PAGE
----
A possible reason: Because appearances aren’t everything. I’ve seen multiple content-addressed distributed filesystems that planned to replace the web; I’ll certainly consider the possibility that this time around it might actually work, but I’m not holding my breath.
This is the key thing here. IPFS is for file storage; Syncthing is for file synchronisation. If you can usefully have a mountpoint for IPFS, then Syncthing should be able to use it for a directory. If you can’t, well, that’s a bit more complicated. That said, content-addressable file systems are extremely different from our usual ways of thinking, and I suspect that most of
brig is actually dedicated to storing the metadata needed to build a file tree.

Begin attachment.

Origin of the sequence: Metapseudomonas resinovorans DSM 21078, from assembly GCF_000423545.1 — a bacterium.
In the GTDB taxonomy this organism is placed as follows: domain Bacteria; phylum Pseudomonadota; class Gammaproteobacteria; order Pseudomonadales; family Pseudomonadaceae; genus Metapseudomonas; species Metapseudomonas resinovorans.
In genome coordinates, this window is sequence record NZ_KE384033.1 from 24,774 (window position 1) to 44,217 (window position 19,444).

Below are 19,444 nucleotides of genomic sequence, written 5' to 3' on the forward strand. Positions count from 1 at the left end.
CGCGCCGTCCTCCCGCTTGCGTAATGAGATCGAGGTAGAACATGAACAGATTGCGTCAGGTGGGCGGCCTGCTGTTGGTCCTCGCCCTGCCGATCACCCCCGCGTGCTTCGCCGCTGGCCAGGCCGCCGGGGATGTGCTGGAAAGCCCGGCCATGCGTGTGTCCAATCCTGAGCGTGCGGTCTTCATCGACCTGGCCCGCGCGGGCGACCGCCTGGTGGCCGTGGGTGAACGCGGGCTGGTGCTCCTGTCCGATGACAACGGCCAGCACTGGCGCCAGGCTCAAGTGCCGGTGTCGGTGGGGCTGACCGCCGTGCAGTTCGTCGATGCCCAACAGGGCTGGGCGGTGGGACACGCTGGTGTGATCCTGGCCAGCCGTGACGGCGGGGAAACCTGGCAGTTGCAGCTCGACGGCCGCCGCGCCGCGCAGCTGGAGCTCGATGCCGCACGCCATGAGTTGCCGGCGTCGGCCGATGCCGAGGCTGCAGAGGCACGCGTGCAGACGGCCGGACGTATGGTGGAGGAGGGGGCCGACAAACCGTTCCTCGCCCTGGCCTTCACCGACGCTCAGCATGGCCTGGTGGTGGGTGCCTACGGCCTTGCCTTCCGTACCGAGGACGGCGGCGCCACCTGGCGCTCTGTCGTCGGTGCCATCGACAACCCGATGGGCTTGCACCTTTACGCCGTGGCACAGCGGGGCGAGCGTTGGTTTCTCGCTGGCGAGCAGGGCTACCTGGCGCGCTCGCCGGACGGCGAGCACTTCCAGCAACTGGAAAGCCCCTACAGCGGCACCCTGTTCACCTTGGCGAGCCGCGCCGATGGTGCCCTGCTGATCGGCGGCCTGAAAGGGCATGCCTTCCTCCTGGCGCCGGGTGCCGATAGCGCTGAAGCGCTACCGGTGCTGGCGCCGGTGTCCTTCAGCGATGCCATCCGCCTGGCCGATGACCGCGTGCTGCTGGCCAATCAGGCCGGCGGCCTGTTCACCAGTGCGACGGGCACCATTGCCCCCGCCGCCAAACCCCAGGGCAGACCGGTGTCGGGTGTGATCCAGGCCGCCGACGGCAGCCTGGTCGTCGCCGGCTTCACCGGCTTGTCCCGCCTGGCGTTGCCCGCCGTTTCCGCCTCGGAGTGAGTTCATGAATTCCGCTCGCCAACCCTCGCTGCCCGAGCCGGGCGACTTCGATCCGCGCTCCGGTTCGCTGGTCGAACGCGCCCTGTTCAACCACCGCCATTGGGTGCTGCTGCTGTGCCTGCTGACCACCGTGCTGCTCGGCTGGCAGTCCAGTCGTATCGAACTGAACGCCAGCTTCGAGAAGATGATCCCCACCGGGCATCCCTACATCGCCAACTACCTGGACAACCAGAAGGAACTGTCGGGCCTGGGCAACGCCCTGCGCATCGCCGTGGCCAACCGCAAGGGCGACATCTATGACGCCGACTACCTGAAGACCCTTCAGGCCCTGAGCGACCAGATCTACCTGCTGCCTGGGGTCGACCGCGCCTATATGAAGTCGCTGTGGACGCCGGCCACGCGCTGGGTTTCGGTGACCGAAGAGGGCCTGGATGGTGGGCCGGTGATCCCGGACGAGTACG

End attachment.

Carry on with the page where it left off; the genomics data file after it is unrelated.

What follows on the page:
The one way I can think of that would make sense for Syncthing to do with IPFS would be if you could use Syncthing to synchronise things that aren’t files on your local filesystem - if there was a system through which you could have a node that stored its files on S3 (or, if you’re feeling particularly ironic, Dropbox). Then one of the ‘backends’ could use IPFS.
Mind you, by my understanding that would mean publishing the data so that it is accessible to anyone who gets hold of the IPFS address of the file. So probably not the best thing for private data, unless you store it all encrypted.